Doris Salcedo is an artist who responds heavily with a form of activism, especially in regards to the civil war and tragedies of her home, Colombia. In the article ‘Unland’: Yje Place of Testimony by Tanya Barson, we explore the process behind her pieces using broken tables as symbolism for the tragedies experienced by the children in northern Colombia.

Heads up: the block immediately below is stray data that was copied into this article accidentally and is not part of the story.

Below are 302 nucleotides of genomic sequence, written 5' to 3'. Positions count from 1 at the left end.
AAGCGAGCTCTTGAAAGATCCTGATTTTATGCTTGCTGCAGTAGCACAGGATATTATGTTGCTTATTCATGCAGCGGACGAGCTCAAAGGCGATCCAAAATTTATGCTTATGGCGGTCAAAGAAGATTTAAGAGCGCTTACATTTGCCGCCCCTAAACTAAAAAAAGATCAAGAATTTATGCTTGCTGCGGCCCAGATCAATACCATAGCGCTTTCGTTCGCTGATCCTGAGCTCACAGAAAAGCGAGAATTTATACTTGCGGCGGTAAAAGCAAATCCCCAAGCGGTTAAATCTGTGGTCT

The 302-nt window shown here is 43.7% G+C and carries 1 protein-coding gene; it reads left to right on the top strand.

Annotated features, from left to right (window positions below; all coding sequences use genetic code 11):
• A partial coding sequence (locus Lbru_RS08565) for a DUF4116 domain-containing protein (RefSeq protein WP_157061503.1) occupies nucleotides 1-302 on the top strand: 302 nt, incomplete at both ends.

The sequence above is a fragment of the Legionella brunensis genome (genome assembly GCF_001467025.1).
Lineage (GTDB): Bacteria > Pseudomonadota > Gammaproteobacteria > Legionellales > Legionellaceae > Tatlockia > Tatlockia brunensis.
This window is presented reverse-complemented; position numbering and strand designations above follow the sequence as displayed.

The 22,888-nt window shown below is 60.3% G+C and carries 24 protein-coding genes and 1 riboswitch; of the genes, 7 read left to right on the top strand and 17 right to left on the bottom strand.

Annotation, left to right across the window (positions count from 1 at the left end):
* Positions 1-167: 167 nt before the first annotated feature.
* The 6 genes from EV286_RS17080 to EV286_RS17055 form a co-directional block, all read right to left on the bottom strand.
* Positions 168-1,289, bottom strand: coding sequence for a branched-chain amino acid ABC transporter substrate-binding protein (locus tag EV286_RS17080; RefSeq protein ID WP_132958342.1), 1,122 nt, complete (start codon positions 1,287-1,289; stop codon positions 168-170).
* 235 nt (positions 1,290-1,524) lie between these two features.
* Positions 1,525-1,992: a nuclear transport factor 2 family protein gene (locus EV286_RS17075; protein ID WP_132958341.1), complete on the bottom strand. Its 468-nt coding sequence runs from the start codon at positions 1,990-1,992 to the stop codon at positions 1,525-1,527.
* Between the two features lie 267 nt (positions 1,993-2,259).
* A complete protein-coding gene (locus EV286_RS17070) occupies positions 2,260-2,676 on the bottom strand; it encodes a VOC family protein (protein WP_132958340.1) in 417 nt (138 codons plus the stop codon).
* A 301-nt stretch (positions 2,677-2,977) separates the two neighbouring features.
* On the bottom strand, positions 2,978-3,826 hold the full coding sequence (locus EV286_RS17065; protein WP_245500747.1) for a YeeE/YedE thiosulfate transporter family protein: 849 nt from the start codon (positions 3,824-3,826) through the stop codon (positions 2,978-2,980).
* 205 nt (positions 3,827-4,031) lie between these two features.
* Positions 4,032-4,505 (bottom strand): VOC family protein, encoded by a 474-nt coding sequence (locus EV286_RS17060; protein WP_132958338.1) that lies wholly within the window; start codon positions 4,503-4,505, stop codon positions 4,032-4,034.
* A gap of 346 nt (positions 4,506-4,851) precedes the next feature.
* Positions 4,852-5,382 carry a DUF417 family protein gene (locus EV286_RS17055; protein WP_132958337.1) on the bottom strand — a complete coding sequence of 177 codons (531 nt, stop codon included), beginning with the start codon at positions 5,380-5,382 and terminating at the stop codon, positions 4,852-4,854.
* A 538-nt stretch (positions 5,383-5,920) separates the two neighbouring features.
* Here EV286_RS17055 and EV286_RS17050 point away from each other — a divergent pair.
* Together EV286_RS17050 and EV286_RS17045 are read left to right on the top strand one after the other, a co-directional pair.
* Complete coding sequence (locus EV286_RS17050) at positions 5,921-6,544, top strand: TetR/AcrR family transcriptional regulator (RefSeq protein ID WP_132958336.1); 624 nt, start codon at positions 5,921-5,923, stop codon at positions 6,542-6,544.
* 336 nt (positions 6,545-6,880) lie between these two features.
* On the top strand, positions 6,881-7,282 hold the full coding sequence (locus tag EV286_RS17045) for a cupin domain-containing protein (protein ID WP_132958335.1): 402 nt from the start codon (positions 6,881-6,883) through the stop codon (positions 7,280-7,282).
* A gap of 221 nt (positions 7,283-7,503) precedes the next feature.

“In the case of the Unland sculptures she travelled to a chaotic and violent region in northern Colombia. There she met children from the area who were living in orphanages or on their own, and observed the way their lives developed over a period of time. More than the stories she was told by the children, or the words they used, Salcedo states that it is the condition of their lives which have been distorted by their experiences of loss that surfaces in the Unland sculptures. The sculptures constitute a material testimony of those experiences and their enduring impact on the lives of those involved. Salcedo explains that rather than adopting a perspective from outside, the Unland sculptures were made from the point of view of the lives of those affected and their inner turmoil and trauma.” (Barson, 2)